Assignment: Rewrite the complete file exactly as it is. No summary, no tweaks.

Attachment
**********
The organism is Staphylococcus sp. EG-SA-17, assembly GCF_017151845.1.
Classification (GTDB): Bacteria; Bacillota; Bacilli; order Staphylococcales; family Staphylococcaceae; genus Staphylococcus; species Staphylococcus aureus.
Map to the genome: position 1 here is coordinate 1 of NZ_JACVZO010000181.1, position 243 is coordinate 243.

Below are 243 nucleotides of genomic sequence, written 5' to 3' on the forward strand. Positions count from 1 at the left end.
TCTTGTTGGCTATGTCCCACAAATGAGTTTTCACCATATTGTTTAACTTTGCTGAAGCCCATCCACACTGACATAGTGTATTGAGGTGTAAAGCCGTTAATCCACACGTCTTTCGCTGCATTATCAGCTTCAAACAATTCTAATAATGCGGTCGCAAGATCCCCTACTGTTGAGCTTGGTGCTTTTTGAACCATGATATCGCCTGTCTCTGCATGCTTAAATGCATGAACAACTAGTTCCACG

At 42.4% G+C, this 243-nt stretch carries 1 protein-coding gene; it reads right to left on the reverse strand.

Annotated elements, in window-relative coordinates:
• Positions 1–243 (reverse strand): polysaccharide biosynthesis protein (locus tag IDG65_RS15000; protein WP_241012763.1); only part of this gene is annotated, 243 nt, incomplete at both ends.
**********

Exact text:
The organism is Staphylococcus sp. EG-SA-17, assembly GCF_017151845.1.
Classification (GTDB): Bacteria; Bacillota; Bacilli; order Staphylococcales; family Staphylococcaceae; genus Staphylococcus; species Staphylococcus aureus.
Map to the genome: position 1 here is coordinate 1 of NZ_JACVZO010000181.1, position 243 is coordinate 243.

Below are 243 nucleotides of genomic sequence, written 5' to 3' on the forward strand. Positions count from 1 at the left end.
TCTTGTTGGCTATGTCCCACAAATGAGTTTTCACCATATTGTTTAACTTTGCTGAAGCCCATCCACACTGACATAGTGTATTGAGGTGTAAAGCCGTTAATCCACACGTCTTTCGCTGCATTATCAGCTTCAAACAATTCTAATAATGCGGTCGCAAGATCCCCTACTGTTGAGCTTGGTGCTTTTTGAACCATGATATCGCCTGTCTCTGCATGCTTAAATGCATGAACAACTAGTTCCACG

At 42.4% G+C, this 243-nt stretch carries 1 protein-coding gene; it reads right to left on the reverse strand.

Annotated elements, in window-relative coordinates:
• Positions 1–243 (reverse strand): polysaccharide biosynthesis protein (locus tag IDG65_RS15000; protein WP_241012763.1); only part of this gene is annotated, 243 nt, incomplete at both ends.